In the week ended November 12, 2016, Union Pacific’s (UNP) overall intermodal traffic fell 5.4% on a year-over-year basis. The trailers claimed a higher share in the decline. Its units fell 14.3%, and the container volumes fell 4.9% in the reported week of 2016.
In the week ended November 12, 2016, UNP moved 70,000 containers compared with more than 73,000 in the week ended November 14, 2015. UNP’s fall in intermodal volumes by percentage was much higher compared with the 1.4% decline reported by US railroads. Investors interested in UNP’s 3Q16 results can read Union Pacific’s 3Q16 Earnings Show a Topsy-Turvy Ride Ahead.
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For all Class I railroads, including Union Pacific, intermodal growth assumed significance after the headwinds related to coal made its transportation unattractive. In 3Q16, UNP’s intermodal volumes accounted for 38% of total volumes, while intermodal revenues contributed nearly 20%.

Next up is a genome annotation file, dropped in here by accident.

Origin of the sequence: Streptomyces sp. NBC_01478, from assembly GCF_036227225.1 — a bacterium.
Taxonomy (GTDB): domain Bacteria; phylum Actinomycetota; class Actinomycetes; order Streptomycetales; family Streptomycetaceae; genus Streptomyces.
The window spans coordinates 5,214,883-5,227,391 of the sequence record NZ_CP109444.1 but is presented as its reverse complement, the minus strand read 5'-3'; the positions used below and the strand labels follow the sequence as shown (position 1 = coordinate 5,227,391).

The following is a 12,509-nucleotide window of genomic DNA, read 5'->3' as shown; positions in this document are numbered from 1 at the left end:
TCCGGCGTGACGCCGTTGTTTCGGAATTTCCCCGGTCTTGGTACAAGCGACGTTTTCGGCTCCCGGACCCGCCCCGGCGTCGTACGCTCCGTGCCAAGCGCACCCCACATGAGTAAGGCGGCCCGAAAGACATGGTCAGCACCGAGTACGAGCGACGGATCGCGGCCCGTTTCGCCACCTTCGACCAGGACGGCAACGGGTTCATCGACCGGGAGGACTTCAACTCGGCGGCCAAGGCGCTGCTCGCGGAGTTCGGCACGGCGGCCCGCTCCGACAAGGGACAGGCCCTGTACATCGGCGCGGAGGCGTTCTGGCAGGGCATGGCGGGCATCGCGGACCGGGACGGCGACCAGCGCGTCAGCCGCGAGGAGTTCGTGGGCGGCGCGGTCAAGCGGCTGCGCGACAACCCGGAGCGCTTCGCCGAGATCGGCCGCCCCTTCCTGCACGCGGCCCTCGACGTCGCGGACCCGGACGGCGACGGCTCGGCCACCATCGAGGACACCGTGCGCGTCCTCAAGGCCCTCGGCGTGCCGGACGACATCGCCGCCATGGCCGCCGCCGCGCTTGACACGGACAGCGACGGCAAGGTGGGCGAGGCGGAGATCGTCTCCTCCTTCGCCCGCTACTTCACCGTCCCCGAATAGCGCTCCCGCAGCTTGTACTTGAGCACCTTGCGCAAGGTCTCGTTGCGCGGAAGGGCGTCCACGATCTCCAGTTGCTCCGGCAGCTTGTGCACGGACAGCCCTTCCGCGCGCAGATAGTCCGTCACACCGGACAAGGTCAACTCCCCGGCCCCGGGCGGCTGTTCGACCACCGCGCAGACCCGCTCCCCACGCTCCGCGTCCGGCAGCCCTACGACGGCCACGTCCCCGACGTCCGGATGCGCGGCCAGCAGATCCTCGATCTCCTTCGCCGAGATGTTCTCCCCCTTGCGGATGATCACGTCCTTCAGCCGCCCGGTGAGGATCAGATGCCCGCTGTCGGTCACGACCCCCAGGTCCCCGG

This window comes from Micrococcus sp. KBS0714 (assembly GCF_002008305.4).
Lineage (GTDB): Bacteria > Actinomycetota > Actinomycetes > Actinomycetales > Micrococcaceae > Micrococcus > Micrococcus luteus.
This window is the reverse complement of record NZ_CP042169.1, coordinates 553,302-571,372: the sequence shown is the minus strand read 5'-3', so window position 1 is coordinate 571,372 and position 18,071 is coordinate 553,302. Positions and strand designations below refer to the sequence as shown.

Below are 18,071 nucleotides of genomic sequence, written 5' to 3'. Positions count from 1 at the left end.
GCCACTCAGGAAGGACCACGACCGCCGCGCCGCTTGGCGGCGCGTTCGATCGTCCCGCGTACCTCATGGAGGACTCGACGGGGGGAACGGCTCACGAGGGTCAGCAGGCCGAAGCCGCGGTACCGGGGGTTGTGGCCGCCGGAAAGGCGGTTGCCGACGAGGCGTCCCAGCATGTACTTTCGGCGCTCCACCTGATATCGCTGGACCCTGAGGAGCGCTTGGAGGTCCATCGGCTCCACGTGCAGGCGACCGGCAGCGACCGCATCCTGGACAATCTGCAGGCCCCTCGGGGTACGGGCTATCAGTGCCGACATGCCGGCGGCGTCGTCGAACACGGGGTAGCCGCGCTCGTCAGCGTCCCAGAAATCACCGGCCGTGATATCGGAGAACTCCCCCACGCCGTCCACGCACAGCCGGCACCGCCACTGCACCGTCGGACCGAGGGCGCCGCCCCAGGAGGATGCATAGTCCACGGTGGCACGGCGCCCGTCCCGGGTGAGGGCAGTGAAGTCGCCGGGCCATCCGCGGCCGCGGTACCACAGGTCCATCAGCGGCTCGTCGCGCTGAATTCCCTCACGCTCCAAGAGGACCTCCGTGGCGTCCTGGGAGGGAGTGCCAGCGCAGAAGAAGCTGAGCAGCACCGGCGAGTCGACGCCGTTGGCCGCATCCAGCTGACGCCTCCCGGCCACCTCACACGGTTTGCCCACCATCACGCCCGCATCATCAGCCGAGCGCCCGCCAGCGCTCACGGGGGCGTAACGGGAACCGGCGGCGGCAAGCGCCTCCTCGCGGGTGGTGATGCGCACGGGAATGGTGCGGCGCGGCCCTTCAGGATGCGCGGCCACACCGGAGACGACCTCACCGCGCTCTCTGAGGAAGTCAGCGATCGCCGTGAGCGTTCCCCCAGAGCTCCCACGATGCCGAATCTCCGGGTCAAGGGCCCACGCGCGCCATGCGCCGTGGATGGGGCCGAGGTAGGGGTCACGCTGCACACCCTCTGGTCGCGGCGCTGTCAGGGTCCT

The company’s intermodal volumes are specifically impacted by the pace of transpacific trade in the Chinese market. The other factors include retail stockpiles and retail demand. Higher stockpiles and lower demand negatively impacts all railroads’ intermodal traffic.
In addition, the collapse of South Korea shipping company Hanjin has affected the intermodal business of major US Class I railroads. This is mainly due to the denial of service by major ports worldwide. These ports feared that if they accepted the Hanjin ships, they wouldn’t be paid due to the financial condition of this South Korean shipping giant.
Investors interested in the transportation sector can invest in the iShares US Industrials ETF (IYJ). All major US railroads make up 5.6% of the portfolio holdings of this ETF.
For a comparison with the previous week’s freight volume data, please read Market Realist’s Key Railroads’ Freight Volumes for the Week Ended November 5. More information on the major US railroad stocks can be obtained on Market Realist’s Railroads page.
In the next part of this series, we’ll look at UNP’s rival BNSF Railway’s (BRK-B) rail traffic.